unwrappable

In my last post, I promised I’d share about my birthday gift. The extra-special-something-I’d-asked-for.

And here it is.

Or more appropriately, here she is.

Last fall, just a few months after bringing our beloved Noah home, I knew that someday I’d want another boston terrier. I am, if you haven’t already noticed, kind of an animal lover. I’d have a houseful of dogs if Chris agreed. And once we got our first boston I knew, even Chris knew, this was the breed for us.

I also knew that if we ever did get another boston terrier, I’d want it from this particular breeder because I trust her. She takes impeccable care of her dogs and breeds very selectively (and very rarely) – only her healthiest, most well-tempered dogs – for the betterment the breed, not for profit. She also commits herself to all resulting puppies for life, which is why, after his first family no longer wanted him, Noah lived with her for the next 18 months before coming to live with us. She took him home, rehabbed him and would have kept him forever if she hadn’t found just the right family for him. And I really, really admire that.

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Enter this little one. A few months ago, I got in touch with Noah’s breeder for a friend who – after researching bostons and falling in love with Noah – was looking for a boston of her own. I put them in touch with each other and they were able to work something out (Noah’s sister will be coming to live in Birmingham!). She also had another dog that needed a new family – a one-year-old that had just begun her show career when she sustained an injury from playing with a much-bigger Boxer. And although her injury wouldn’t require surgery, it would require an early retirement from showing and placement into a special family. She also shared that this dog was an extremely well-loved “pocket dog”, who loved being petted, carried, even dressed up.

And she thought that a dog like that might be right up our girls’ alley.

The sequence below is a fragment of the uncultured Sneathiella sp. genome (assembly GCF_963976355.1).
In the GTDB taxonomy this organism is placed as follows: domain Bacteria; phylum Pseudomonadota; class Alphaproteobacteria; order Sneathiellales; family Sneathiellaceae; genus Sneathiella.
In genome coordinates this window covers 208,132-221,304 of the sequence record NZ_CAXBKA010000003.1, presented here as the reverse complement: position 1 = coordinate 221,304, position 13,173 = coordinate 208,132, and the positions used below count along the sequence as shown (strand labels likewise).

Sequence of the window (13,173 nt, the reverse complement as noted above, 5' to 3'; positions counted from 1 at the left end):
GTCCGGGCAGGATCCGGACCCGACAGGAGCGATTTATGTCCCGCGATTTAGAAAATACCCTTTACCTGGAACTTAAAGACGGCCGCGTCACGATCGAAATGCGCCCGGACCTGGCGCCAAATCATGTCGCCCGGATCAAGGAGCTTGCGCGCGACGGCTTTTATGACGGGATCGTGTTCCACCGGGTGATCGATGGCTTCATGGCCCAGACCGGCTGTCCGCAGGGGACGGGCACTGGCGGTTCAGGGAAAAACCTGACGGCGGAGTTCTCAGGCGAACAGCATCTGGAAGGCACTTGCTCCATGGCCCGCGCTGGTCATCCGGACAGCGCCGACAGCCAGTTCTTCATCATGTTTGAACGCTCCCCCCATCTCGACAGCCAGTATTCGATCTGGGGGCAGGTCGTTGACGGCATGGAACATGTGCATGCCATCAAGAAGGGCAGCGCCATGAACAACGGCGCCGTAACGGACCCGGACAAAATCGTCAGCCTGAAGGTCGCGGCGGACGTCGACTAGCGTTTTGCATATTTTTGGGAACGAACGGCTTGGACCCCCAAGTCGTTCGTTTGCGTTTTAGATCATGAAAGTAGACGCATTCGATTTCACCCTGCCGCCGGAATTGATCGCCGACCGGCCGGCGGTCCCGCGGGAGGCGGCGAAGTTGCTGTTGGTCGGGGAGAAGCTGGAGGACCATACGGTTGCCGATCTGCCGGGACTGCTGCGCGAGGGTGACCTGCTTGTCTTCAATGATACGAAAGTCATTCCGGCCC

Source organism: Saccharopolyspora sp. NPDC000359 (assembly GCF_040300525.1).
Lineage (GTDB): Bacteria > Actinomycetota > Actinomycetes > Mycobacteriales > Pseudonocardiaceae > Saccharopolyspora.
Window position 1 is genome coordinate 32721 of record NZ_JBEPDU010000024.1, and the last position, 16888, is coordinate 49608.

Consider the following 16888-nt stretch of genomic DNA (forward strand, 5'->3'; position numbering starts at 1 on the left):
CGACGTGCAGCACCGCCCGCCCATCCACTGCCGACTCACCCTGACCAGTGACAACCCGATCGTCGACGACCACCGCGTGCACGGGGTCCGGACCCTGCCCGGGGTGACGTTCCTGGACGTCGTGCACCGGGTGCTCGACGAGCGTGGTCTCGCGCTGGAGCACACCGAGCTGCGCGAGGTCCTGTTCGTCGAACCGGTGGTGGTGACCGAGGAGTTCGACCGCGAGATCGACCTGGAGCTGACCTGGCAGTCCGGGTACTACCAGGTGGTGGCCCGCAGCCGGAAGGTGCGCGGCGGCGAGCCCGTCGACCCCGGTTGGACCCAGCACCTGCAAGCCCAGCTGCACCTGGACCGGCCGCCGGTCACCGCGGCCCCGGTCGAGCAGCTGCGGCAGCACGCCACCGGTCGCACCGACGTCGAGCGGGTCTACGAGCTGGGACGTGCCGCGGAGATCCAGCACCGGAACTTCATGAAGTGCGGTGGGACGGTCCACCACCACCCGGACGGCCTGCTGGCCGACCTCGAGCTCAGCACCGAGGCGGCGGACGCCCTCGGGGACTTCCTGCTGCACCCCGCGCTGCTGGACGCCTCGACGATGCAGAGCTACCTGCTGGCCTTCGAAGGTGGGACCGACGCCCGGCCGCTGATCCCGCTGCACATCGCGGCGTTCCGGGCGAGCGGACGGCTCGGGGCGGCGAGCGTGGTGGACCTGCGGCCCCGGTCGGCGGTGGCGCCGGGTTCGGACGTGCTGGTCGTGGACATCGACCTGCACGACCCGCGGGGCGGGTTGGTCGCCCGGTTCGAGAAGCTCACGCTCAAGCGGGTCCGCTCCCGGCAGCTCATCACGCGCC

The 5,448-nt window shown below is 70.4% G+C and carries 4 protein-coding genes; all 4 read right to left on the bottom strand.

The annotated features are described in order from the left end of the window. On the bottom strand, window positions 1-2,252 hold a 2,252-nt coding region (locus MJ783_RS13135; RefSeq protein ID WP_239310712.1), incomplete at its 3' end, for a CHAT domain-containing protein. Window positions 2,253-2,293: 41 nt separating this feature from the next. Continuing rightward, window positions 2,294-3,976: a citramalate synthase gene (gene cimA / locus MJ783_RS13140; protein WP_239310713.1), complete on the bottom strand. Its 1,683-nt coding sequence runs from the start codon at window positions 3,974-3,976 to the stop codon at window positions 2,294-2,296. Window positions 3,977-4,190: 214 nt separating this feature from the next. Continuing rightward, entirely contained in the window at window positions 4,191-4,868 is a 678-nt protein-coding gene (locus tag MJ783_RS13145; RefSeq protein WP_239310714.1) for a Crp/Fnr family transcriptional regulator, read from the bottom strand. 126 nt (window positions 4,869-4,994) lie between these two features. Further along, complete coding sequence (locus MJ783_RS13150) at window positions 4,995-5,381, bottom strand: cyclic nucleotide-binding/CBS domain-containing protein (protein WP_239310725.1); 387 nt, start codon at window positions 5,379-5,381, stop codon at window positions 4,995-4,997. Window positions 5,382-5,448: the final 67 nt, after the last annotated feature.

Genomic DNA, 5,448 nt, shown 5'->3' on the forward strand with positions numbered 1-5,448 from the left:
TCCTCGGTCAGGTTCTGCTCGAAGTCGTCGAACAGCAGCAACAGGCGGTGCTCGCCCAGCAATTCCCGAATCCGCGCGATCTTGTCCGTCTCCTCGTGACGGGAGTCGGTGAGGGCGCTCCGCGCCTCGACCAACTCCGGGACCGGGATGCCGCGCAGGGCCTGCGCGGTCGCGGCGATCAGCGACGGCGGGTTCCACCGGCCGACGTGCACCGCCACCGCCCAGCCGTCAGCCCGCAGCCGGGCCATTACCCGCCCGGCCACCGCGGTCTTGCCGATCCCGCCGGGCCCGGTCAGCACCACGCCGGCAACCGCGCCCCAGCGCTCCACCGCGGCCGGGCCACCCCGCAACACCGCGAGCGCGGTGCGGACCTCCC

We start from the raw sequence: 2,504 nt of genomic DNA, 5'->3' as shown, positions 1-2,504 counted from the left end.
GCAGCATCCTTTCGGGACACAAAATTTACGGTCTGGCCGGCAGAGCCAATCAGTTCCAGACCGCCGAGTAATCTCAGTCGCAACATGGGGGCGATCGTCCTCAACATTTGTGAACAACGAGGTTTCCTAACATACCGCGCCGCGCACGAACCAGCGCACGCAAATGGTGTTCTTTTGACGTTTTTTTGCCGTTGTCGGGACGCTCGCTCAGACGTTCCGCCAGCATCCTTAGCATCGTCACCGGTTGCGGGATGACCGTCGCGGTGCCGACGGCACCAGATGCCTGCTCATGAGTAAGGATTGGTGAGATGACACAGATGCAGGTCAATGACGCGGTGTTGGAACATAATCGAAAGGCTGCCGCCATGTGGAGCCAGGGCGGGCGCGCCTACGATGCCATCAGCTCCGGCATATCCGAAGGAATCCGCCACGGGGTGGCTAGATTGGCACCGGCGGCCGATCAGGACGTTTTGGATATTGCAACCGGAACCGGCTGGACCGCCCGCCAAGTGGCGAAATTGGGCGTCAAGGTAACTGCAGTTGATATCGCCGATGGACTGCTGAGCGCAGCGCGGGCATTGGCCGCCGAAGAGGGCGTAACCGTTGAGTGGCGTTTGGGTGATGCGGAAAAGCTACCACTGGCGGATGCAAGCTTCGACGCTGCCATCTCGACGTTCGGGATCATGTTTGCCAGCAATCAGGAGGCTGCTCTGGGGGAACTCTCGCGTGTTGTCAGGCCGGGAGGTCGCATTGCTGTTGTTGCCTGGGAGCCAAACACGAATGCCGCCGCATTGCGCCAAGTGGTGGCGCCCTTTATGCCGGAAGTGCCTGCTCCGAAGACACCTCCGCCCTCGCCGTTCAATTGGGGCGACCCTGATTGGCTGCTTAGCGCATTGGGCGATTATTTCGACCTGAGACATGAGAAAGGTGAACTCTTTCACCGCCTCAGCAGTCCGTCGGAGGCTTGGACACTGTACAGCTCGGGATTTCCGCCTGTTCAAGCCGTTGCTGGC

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Of course, I completely agreed.

Especially since our beloved Noah has limitations. His 3 years have been more of a rocky road than a smooth path. And we have to keep his history in mind when deciding if the kids can do certain things with him. Carrying him is one of the things that is simply not allowed. Only the grown ups get to do that. He’s also over 25 pounds, so carrying would be tricky for our 32 pound Poppy.

But not this little girl. She weighs in at less 9 than pounds, fully grown. She’s like a perpetual puppy who not only tolerates being toted around and loved on by little hands, she actually thrives on it.

And I wanted her in a bad way.

So, as any wise woman would do when she wants something really badly but knows her husband has every reason to say no way to her request, I asked for her for my birthday.

Amazingly, he agreed.

Y’all, I cannot even begin to share the healing I’ve witnessed in the hearts of our adopted kiddos because of our dogs… especially Noah (and, I suspect, just as much with our newest addition). But that’s another post for another day.

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For today, this birthday girl – and her giddy girls – are blessed indeed.

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Comments

  1. love this! can’t wait for the post on healing hearts!

  2. Kim engelhart says:

    What’s her name?

  3. From one dog lover to another… Congrats on your new baby girl.. Love these sweet pics!

  4. But what is her name? :)

  5. Our son came to is through foster care. Shortly after he moved I. One of our family dogs passed away. We waited awhile and them brought our puppy Gracie home. She follows him everywhere and sits on him all the time. When he’s sad or trying to process this whole “adoption thing” we’ll see him take her to his room so he can vent or cry or just snuggle up. While we miss Maggie we are very thankful for Gracie.

  6. Aw, Stefanie! I love this! I agree, our sweet doggies are a great comfort to our kiddos!

  7. I, too, will be anxious to read more about the healing hearts :)
    Cherie

  8. Awwwww how precious are these pics!!! LOVE!!! I can’t wait to see and read more!!

  9. Our adopted daughter made a huge emotional leap after adopting our current Maltese. It opened up many doors of communication as well as witness love on both sides of the equation. I think it really helped her understand that love is a factor in the relinquishment of a child. That her birth family likely made the best loving decision they knew to make and it’s possible that they still love her.

    I grew up with lots of pets. Dogs are the only pets my husband can handle.

  10. I feel the same about dogs and healing! Our daughter struggled in a mighty way with showing any kind of love or even attachment within our family. Then we brought home a ridiculously cute schnauzer puppy, who instantly fell in love with this daughter. There was no way she (or anyone else) could resist him. He is *very* good at snuggling close and being petted, and he adores every single person who walks through the door. He loves deep and hard and it is so obvious, which has helped her more than years of therapy did. Who knew, right? She learned from a puppy how to love and be loved.

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